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In terms of the novel (a speculative fiction book about body and gender), I’m in the final stretch. I hope to finish the first draft by Monday, put it through a quick edit of my own, and then send it off to  a professional editor. Working with this deadline (of my own making) has been oppressive at times, but with a few days still to go, and plenty of time on the weekend, I think I’ll make my word count goal – through-the-door-right-as-it’s-closing kind of make it, but make it nonetheless!

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Thanks again to everyone who sat down with me at the start of this project, and for everyone who’s offered encouragement, or allowed me out of my usual schedule to work on this. See you in August!

P.S. Speaking of August, I have a book signing with the marvelous Elizabeth J.M. Walker and Alexander Zelenyj coming up!

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*This novel project is possible thanks to the support of the City of Windsor and the Arts, Culture, and Heritage Fund.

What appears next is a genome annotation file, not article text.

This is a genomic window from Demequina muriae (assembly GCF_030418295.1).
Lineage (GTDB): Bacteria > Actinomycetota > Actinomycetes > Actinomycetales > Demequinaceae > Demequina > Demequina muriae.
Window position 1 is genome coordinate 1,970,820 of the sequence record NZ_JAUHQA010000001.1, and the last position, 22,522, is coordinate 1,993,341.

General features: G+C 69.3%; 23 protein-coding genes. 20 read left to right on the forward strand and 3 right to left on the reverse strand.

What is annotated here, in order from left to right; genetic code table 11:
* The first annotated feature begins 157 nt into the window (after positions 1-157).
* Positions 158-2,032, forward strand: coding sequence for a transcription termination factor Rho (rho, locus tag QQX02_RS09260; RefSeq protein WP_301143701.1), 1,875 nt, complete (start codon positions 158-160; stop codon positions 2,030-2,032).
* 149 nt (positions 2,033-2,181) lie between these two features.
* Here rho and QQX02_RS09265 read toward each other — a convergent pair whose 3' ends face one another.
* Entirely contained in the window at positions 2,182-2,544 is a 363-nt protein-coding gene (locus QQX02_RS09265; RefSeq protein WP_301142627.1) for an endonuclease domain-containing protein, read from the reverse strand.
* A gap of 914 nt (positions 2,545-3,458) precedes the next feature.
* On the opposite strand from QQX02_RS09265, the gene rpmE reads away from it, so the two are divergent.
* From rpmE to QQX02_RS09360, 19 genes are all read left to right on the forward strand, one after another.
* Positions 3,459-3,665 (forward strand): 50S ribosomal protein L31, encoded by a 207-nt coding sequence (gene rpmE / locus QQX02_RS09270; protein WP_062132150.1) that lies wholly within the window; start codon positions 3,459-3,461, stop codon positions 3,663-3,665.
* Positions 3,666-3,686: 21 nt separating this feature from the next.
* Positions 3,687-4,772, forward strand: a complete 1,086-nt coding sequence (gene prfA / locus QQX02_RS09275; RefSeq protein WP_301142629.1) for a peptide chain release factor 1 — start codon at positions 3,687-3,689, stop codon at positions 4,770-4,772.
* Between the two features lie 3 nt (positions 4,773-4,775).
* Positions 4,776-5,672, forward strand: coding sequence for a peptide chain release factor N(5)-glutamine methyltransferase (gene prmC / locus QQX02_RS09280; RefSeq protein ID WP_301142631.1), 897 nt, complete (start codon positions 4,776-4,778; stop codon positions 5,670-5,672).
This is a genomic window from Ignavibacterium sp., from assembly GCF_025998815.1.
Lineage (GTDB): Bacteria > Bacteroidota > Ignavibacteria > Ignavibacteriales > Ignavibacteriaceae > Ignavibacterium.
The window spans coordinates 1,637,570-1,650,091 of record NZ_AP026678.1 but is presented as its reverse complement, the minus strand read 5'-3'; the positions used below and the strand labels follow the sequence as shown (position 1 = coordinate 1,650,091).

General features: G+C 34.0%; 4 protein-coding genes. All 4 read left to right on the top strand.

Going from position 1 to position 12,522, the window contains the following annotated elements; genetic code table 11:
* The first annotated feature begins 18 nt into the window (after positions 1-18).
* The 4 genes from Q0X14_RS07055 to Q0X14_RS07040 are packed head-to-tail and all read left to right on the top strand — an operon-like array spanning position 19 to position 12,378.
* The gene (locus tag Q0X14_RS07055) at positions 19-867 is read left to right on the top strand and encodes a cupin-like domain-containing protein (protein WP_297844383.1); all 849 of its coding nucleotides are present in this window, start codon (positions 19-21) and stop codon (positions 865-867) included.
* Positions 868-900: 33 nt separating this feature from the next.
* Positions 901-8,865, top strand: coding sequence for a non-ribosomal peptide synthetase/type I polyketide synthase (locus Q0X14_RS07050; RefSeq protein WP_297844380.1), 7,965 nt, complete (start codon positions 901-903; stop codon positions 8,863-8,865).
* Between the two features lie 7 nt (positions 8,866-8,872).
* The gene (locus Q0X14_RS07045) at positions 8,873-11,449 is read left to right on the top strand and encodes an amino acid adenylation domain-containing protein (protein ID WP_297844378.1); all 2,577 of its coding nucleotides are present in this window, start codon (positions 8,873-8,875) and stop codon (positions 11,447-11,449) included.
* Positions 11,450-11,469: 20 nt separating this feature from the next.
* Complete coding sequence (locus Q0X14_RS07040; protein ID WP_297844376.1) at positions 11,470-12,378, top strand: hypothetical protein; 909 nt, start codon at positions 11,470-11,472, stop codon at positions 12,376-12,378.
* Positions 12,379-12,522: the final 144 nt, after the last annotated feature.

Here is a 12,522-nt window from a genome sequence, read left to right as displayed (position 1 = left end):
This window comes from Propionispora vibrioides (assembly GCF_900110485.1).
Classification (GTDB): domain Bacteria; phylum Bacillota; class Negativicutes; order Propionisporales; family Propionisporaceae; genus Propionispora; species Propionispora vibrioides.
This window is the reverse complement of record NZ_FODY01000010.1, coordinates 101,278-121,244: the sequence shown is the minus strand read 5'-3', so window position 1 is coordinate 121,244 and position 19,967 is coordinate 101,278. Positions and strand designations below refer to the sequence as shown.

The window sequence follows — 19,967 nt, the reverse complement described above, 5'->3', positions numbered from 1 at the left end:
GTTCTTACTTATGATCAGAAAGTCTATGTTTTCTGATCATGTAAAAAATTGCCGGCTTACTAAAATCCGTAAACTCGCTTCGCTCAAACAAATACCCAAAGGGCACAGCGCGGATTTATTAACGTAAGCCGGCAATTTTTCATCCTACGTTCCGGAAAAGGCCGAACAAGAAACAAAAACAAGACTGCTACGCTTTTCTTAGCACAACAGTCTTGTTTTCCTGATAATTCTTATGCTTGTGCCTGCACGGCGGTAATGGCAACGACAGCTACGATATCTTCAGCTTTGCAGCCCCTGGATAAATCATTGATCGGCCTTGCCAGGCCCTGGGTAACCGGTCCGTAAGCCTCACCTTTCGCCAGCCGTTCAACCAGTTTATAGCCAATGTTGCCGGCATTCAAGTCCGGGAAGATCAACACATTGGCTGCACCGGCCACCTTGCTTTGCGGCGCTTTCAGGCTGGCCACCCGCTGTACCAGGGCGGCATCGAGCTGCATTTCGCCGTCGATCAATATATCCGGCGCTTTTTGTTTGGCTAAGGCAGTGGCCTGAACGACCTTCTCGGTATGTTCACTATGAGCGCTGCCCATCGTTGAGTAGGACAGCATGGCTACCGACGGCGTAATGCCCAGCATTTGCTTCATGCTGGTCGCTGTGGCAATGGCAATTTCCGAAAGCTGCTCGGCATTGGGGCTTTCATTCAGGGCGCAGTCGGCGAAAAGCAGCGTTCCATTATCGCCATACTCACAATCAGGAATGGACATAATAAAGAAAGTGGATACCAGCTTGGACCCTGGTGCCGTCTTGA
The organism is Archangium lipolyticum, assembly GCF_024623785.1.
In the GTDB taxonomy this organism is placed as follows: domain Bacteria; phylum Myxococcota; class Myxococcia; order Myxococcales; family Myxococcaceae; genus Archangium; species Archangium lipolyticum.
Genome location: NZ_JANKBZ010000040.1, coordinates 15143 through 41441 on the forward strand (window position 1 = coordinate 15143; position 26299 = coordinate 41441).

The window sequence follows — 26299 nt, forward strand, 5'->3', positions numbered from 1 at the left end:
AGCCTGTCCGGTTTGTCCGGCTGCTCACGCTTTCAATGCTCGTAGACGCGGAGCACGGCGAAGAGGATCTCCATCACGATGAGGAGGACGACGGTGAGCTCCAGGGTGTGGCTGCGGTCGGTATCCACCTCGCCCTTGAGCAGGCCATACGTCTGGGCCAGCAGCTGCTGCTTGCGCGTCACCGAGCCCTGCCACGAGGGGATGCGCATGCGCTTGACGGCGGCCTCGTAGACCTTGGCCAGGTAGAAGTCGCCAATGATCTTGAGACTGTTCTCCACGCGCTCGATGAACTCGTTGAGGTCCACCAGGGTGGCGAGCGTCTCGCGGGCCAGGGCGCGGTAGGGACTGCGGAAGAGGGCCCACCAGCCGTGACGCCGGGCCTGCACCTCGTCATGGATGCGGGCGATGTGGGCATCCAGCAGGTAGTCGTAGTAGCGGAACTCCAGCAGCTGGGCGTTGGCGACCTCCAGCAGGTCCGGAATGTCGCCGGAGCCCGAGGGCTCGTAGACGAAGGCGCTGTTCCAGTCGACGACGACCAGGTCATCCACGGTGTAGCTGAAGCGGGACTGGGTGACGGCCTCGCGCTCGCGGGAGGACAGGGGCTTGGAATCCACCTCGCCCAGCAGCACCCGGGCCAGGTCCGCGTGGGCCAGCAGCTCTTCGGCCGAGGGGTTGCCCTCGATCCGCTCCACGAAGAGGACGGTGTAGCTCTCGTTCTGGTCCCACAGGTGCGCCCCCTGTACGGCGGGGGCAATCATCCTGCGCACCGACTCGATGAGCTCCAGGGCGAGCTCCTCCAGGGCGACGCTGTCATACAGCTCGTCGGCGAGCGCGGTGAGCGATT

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interviews

A couple weeks ago, I put out a call for people interested in discussing topics around body and gender. The response was immediate and more than I could have hoped for.

I was actually pretty nervous about this part of my novel project (Phase Two: Conduct Interviews), but it’s six interviews in now, and I never want it to end.

Whether with people I barely know or with good friends I’ve known for years, each conversation has given me new insight and understanding about the complex intersections of body and gender.